I want to use rechargeable batteries to save money and reduce landfill waste, but I am totally confused. When I go to the store I can’t figure out what to buy.
—IRENE BARTON, VIA E-MAIL
If you are going to use batteries, rechargeables are the way to go. The energy price tag for disposable batteries can range from $400 to $1,000 per kilowatt hour, compared to less than $1 per kilowatt hour for rechargeable batteries. With a solar-powered recharger, once you pay for the charger and the batteries, the energy is free!
There are two kinds of rechargeable batteries: nickel-cadmium (Ni-Cad) and nickel metal hydride (NiMH). Ni-Cads are the most widely sold type. While they are a better choice than disposable batteries, Ni-Cads are made from toxic metals that need to be disposed of properly. They can be recharged approximately 750 times.
Nickel metal hydride batteries are made without heavy metals. Their high energy density delivers up to twice the energy of Ni-Cad batteries. The downsides are that NiMHs generally have shorter run times and shorter life expectancies than Ni-Cads. NiMHs are usually good for only 400 cycles.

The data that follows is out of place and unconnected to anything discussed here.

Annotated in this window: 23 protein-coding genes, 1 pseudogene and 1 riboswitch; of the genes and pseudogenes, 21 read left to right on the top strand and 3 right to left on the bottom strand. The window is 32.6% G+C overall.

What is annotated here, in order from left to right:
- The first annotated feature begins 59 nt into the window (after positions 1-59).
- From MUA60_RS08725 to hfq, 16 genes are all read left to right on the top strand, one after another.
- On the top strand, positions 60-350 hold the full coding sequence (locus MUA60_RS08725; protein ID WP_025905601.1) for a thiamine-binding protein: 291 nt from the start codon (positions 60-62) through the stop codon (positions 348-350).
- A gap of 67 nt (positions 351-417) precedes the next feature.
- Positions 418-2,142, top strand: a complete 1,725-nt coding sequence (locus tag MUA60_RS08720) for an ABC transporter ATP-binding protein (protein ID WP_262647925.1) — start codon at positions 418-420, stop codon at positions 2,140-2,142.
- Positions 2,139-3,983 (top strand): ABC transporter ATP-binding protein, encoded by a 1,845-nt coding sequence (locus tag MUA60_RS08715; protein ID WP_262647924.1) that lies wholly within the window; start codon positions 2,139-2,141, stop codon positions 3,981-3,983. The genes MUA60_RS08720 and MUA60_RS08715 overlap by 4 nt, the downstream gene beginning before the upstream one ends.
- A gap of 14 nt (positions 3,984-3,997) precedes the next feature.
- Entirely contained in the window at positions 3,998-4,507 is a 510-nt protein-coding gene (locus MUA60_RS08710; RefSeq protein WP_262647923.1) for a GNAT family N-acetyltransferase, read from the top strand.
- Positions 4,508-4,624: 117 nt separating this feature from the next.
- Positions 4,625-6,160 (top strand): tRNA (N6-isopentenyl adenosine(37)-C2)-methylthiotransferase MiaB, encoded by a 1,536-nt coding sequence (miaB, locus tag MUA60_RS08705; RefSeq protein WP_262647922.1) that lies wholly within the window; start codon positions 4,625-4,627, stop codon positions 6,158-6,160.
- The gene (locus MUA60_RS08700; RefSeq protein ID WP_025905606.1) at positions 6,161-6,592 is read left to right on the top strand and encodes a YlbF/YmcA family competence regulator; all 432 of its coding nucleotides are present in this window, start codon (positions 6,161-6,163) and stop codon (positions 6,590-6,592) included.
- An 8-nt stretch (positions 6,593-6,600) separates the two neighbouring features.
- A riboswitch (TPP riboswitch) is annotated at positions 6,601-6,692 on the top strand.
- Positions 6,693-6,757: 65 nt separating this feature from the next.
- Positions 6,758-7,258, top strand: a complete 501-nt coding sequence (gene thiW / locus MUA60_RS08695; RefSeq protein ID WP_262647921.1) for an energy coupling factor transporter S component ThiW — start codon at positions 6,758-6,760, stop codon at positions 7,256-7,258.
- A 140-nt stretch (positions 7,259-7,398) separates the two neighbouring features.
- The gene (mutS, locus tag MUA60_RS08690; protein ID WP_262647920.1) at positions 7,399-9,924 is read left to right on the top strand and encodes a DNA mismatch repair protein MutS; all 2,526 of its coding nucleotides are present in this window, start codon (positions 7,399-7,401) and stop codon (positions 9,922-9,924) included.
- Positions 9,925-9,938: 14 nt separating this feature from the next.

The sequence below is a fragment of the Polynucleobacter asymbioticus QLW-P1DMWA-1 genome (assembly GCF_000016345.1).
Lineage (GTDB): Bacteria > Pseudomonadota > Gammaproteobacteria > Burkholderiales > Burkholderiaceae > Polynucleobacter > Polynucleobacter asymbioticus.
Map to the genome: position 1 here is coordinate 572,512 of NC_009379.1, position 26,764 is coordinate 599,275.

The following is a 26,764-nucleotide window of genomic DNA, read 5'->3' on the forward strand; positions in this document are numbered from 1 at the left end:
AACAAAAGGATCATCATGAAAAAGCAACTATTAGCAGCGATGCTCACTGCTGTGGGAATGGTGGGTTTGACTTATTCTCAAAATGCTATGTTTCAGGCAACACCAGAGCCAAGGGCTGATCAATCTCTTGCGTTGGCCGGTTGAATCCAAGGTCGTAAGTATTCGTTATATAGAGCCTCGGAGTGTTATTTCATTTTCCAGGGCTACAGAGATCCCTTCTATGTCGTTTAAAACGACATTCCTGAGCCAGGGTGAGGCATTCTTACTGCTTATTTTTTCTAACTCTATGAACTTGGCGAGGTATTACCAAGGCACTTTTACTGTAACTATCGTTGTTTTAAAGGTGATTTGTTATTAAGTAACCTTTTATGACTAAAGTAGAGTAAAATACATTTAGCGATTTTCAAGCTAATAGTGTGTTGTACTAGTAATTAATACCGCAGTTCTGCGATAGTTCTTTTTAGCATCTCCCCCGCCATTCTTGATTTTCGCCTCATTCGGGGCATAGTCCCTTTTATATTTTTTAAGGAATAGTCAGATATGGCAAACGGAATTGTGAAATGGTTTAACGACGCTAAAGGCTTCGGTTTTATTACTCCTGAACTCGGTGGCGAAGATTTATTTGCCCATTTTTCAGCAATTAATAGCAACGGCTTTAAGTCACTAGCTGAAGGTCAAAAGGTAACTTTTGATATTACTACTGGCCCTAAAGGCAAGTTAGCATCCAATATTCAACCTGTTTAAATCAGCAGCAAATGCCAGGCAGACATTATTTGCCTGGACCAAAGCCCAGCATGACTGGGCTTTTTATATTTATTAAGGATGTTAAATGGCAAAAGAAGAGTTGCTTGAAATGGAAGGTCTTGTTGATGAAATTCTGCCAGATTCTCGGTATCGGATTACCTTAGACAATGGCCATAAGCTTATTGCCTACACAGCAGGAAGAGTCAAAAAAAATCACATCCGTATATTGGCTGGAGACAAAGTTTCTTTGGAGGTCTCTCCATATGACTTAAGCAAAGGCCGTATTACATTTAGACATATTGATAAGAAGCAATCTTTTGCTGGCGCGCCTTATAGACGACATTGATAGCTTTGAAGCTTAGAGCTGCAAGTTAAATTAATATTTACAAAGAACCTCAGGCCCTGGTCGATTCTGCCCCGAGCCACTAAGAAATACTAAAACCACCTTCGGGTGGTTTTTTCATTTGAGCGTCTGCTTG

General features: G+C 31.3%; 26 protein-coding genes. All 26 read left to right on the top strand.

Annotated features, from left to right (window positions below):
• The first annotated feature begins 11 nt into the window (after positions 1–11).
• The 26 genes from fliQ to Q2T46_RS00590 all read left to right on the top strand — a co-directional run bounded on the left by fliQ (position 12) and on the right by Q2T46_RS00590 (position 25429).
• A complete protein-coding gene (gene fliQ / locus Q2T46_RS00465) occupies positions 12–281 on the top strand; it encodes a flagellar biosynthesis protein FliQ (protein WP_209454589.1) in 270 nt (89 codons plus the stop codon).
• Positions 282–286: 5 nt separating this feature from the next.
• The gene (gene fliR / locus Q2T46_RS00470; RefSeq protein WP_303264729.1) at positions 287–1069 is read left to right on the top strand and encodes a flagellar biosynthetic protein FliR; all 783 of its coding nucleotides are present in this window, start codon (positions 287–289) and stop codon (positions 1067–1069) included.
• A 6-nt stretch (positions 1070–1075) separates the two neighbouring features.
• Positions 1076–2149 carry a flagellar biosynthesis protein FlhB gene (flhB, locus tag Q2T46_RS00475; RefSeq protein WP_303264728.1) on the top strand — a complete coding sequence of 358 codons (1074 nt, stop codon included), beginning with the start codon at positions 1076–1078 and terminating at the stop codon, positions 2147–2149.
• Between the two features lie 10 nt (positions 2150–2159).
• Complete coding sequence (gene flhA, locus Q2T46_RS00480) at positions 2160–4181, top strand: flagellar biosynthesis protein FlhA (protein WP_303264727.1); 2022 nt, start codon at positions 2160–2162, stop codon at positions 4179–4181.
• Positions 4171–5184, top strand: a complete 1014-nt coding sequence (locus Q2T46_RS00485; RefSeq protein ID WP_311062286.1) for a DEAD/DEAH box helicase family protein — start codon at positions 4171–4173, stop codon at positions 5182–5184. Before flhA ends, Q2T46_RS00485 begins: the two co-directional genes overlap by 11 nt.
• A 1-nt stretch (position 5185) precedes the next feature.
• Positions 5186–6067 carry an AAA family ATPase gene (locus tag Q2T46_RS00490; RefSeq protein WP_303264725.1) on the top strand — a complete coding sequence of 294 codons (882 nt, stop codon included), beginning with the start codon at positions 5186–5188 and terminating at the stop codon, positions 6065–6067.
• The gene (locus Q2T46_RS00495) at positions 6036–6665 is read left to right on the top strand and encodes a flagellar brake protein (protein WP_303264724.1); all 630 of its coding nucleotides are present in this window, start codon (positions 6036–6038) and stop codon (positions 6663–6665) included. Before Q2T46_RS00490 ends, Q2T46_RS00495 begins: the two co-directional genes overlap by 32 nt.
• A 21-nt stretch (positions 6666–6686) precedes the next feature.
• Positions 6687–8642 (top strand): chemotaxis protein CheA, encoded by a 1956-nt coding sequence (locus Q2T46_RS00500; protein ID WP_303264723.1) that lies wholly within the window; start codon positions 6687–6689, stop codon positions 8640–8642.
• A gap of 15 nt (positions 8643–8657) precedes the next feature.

Batteries and rechargers can be found at specialty electronics stores such as Radio Shack, and online at Real Goods (www.realgoods.com). Rechargeable Ni-Cad batteries and lead-acid batteries must be disposed of at hazardous waste facilities. NiMH batteries are the best of both worlds—rechargeable and environmentally safe.
Through the Rechargeable Battery Recycling Corporation (RBRC), more than 300 communities in the United States and Canada and more than 30,000 retail locations collect and recycle all portable rechargeable batteries, including Ni-Cad, Ni-MH, Lithium Ion (Li-Ion), and Small Sealed Lead (PBS) rechargeable batteries. To locate your nearest battery drop-off, call (800) 822-8837 or check out www.rbrc.org.
Lead in bathtubs
I just read that bathtubs can be a source of lead exposure. Is this true? How do I know if my bathtub contains lead? And what can I do about it if it does?
—SUSAN CLARKE, VIA E-MAIL
Awareness of lead in bathtubs was first reported in 1995 on the television show Good Morning America. A family using a LeadCheck Swabs home test kit discovered the danger, and a few months after the children stopped using the tub, the levels of lead in their blood decreased. Following this discovery, Unique Refinishers of Atlanta began to test bathtubs that it was refinishing. According to the company, up to 70 percent of the cast iron and steel tubs manufactured before 1984 are leaching lead. Manufacturers stopped using lead to make tubs in 1984.
Lead leaching most frequently occurs when abrasion breaks the surface of the porcelain and allows lead out. Some tubs, however, can leach lead through apparently unabraded surfaces. If proper temperature is not maintained during firing, the coating does not form an impenetrable barrier.
The only way to know for sure is to use a home test kit such as LeadCheck Swabs (available at many hardware and home improvement stores and from www.leadcheck.com).